Goodbye Surgery? Scientists Just Made Eye Drops that Dissolve Cataracts

Most of us take our vision for granted. As a result, we take the ability to read, write, drive, and complete a multitude of other tasks for granted. However, sight is not so easy for everyone. Indeed, for many people, simply seeing is a struggle.

The Human Eye - WIkimedia
The Human Eye – WIkimedia

There are more than 285 million people worldwide who have vision problems. According to the Fred Hollows Foundation, an estimated 32.4 million people around the world are blind. Ultimately, 90% of these people live in developing countries, and more than half of these cases of blindness are caused by cataracts. Indeed, cataracts are the leading cause of blindness in the world.

Fortunately, there is a treatment; however, the only option is surgery, and it is prohibitively expensive. This means that, unfortunately, for individuals in developing nations, who often lack access to basic medical care, treatment is not an option.

But of course, this isn’t just a problem faced by developing nations.

According to the American Academy of Ophthalmology, nearly 22 million Americans who are over age 40 have cataracts. By the time that they reach 80, more than half of all Americans will have cataracts, and many will have to undergo painful and expensive surgery or suffer severe vision problems.

However, there is a new hope. Researchers based in the US just created a drug that can be delivered directly into the eye via an eyedropper. And it can dissolve cataracts.

The results were published this week in Nature.

But before anyone runs off to the drug store, at the present juncture, the treatment hasn’t been tested on humans. And although the team has plans to replicate the procedure in clinical trials soon, even if these trials do occur, because of the strict regulations put in place to ensure there are no extreme side effects associated with new drugs, it will be some time before these drops make it to market and can be utilized as a viable alternative to surgery.

But regardless, this is a great step forward.

How it Works

Cataracts result from the structure of the crystallin proteins that make up the lens in our eyes. Specifically, they form when this structure deteriorates, which causes the proteins to clump together, forming a milky layer over the eye that obstructs vision.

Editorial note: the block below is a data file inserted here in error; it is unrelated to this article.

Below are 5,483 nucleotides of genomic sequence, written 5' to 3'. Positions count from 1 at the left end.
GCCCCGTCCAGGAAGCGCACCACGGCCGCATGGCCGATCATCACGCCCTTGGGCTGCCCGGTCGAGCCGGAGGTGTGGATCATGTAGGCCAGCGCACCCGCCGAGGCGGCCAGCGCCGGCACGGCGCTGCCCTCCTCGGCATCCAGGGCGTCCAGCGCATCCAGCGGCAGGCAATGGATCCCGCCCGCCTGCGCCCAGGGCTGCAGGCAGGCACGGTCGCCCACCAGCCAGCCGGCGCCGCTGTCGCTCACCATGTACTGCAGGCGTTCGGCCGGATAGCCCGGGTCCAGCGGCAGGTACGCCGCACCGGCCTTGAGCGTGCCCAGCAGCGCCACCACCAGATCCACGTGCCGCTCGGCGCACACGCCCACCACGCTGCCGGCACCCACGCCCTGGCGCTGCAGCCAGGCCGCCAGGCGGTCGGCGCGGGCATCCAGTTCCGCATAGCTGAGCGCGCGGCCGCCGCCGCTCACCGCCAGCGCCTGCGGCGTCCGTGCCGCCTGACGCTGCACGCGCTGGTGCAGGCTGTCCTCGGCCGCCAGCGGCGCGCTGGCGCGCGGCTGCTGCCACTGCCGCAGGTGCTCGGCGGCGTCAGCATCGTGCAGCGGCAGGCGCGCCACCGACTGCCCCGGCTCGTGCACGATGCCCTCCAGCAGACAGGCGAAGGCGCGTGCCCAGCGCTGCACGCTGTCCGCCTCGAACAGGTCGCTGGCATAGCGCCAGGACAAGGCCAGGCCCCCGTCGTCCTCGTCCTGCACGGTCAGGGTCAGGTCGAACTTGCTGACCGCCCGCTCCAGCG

Scientists aren’t entirely sure what causes the proteins to do this (i.e. they don’t know precisely what causes cataracts to begin with). That said, there are some ideas, and this is where the new drug come in.

This treatment was created based on a naturally-occurring steroid, which is known as “lanosterol.” Scientists recently discovered two siblings who had cataracts when their parents did not. These siblings shared a mutation that stopped the production of lanosterol. Notably, their parents did not have this mutation.

The scientists then thought, if the parents are producing lanosterol and don’t have cataracts, then perhaps their kids have cataracts because they aren’t producing lanosterol. Thus, adding lanosterol to the eye (or something that is similar to it) might stop the crystallin proteins from clumping together and forming cataracts.

The scientists tested this hypothesis on rabbits, and the results were very promising. After just a week, all but two of their 13 test subjects had gone from having severe cataracts to mild cataracts (or none at all). This drug was also tested on dogs, and it had the same results.

In the trials on humans are successful, and they make it to market, these eye drop could be used to change the lives of millions around the globe. It could literally mean the difference between blindness and sight. Ruben Abagyan, who co-authored the paper, hopes that the lanosterol drops will have the same impact on cataracts in humans. In the press release, he states, “I think the natural next step is looking to translate it into humans. There’s nothing more exciting than that.”


Story Source: The above story is based on materials found on The original article was written by Jolene Creighton. Note: Materials may be edited for content and length.